It’s Written All Over Your Face, Your Crossed Arms, Tapping Foot, That Throbbing Vein In Your Neck…


“Your emotions are powerful weapons, and continuing to think that their effects are instant and minimal will only do you a disservice.”

Between the frown lines on my forehead, the laugh lines around my mouth and the smattering of silver hairs on my temples, one would be correct in concluding that I am or I have been a fairly emotional person or an inheritor of genes that belies the importance of communication as a means of getting to know someone. Throughout my life I have always been told that I wore my heart on my sleeve which in itself has had both positive and negative results. As a child I always thought that that was a compliment, but as I got older and more involved with woman as well as occupational politics (both in an exclusive manner) I realized the importance of keeping your emotions in check. I now see the heart on the sleeve as a potential weakness that can be preyed upon, if you let it.


There is an old saying that states a person’s true nature is revealed at a time of tragedy or a state of panic. Being as big of a fan of documentaries as I am I recently watched a special on 9/11 and the long-term affects on New York probably for the hundredth time. As unimaginable as that horrific event was, the sight of trapped people in the twin towers and panic-stricken people running from the debris leaves me with many questions. From a very, very, very outside point of view that is comfy and cozy writing the review with his feet up the thought of being in a situation like that is left for visualization in the mind. I still maintain that it is essential to control the utilization of valuable energy during traumatic times and not to deplete your resources due to a lack of composure. It is comparable to the first story in Emotional Intelligence of Butch Conner and the Great White Shark. Now truth be told I have always had a fear of sharks, once I reached a certain age where childhood freedoms were negated I started to agree with Chris Rock’s thoughts on sharks and how you don’t see them wearing three-piece suits with briefcases walking down the sidewalk so why do people feel the need to get in a swimsuit and play around in the cold, murky ocean. In my best Chris Rock voice “respect each other’s homes, you are not welcome.” The point I am trying to make is that for Butch to realize that his survival was contingent on him controlling his fear and not to be paralyzed by that fear, while looking that fear directly in the face speaks volumes for how people should respond when encountered with the unthinkable.

giphy (7)
Now That’s Terrifying

“Trust is a peculiar resource; it is built rather than depleted by use. Trust is something that takes time to build and can be lost in seconds.”

IQ is a fixed measurement, that is for the most part the same at age 15 as it is at 50. EQ is a measurement consistent with plasticity in that it can be learned over time. EQ accounts for 58% of performance successes on the job and is the single biggest predictor of leadership and personal excellence. Think of Sheldon Cooper for The Big Bang Theory non-responsive nature to social cues when you want to understand the necessity of EQ rather than a mastery level of intelligence in terms of social growth.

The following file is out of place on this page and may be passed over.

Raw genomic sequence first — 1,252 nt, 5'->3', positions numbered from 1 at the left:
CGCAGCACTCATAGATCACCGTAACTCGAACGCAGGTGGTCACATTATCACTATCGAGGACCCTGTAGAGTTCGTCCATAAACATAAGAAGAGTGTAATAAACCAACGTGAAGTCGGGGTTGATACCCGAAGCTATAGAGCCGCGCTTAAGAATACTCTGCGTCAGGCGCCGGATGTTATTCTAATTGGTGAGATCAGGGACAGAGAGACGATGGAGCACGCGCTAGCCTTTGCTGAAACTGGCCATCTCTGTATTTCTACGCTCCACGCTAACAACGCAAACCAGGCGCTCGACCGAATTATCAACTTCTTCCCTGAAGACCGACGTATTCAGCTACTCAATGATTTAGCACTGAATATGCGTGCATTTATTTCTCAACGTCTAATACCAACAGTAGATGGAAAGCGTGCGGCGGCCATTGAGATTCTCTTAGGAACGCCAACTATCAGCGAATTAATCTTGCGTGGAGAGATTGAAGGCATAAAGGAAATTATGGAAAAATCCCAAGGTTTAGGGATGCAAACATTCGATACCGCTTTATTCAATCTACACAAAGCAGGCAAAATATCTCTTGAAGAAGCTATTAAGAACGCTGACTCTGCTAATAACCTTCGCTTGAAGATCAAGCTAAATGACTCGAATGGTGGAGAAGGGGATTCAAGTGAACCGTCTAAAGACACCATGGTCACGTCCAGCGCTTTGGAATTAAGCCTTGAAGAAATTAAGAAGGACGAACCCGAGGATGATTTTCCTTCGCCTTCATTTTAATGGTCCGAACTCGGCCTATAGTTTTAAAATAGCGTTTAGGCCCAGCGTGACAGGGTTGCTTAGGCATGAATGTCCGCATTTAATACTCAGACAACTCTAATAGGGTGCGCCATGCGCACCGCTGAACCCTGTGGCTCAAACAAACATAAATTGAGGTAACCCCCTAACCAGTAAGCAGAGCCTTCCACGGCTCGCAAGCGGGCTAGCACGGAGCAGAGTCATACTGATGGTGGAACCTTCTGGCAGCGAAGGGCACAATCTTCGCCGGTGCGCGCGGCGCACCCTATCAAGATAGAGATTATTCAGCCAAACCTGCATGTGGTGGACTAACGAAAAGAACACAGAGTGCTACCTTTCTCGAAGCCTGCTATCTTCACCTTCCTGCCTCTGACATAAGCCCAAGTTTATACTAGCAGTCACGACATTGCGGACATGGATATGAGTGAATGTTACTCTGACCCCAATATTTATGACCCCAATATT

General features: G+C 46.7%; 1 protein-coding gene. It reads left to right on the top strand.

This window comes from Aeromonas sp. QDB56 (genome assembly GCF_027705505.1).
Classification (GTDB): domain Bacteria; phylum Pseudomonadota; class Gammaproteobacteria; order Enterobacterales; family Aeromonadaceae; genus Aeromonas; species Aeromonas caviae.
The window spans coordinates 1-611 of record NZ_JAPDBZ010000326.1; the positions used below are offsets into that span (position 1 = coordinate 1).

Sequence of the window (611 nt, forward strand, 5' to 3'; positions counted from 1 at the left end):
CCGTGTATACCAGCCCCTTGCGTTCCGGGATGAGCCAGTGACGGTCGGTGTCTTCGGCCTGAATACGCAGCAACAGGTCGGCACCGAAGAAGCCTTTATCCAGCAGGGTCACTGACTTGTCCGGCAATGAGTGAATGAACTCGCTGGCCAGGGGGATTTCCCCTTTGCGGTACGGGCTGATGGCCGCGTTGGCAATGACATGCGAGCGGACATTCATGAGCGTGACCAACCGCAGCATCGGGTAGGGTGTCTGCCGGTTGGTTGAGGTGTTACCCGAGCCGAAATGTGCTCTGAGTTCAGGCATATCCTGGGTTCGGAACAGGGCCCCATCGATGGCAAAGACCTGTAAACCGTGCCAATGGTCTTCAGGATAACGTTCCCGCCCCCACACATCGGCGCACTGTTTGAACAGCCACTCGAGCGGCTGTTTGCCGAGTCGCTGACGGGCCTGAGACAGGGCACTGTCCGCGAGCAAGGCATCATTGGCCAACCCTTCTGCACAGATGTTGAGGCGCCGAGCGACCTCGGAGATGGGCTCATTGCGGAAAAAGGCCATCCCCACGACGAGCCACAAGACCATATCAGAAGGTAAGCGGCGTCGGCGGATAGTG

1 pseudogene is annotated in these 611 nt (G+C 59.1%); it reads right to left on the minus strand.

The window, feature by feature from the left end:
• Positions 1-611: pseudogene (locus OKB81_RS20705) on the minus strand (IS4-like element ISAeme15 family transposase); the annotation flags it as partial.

Before reading this book and doing the pre-test of my EQ I thought it would be best to see how well I can judge my understanding of my emotional self. From my internal analysis out of the 4 key components that constitute the Emotional Quotient I would put social awareness, self management, relationship management, and finally self awareness as my list from strongest to weakest. After taking the small scale test of 20 questions at my results indicated that my knowledge of my emotional strengths was a bit off. My EQ score was 81 and my highest score by a wide discrepancy was a 93 in self awareness and indicated to be a true strength to capitalize on. I view this revelation as the true nature of how EQ is a learning tool. Over the years I have learned to take the good with the bad, control my emotions and handle certain situations with people the way their emotions suggest and not simply painted with a broad brush. The remaining 3 categories were close in results that I can’t isolate a distinct narrative to take away except that they all have the potential to be a great strength with further work and practice.

Beyond the fact that the EQ test was twenty rather simple questions, the EQ strategies were extremely relevant to my emotional shortcomings. Man oh man, these suggestions were dead on, they included:

                  – Take control of your self talk,

                  – Focus your attention on your freedoms rather than your limitations, and

                  – Accept that change is just around the corner.

The book said that “the thoughts that are most influential are those where you literally talk to yourself.” I am a habitual self-talker, (not aloud, now that would be crazy) and am happy to know that what is often regarded as mentally disturbed is in fact emotionally lauded. I have participated in quite a few IQ&EQ tests in the past and within these tests were pages upon pages of questions and illustrations in order to better compartmentalize your results. With the test provided by the book I would have liked a more through questionnaire with specific cases to better gauge my responses and reactions. In the end I feel as though my social awareness is better than the results would indicate.


I thought this was an enjoyable read and is recommended to people wanting to achieve more in the workplace, men trying to understand women a little better, women trying to understand more about themselves or anyone simply wanting a non-intensive learning experience.

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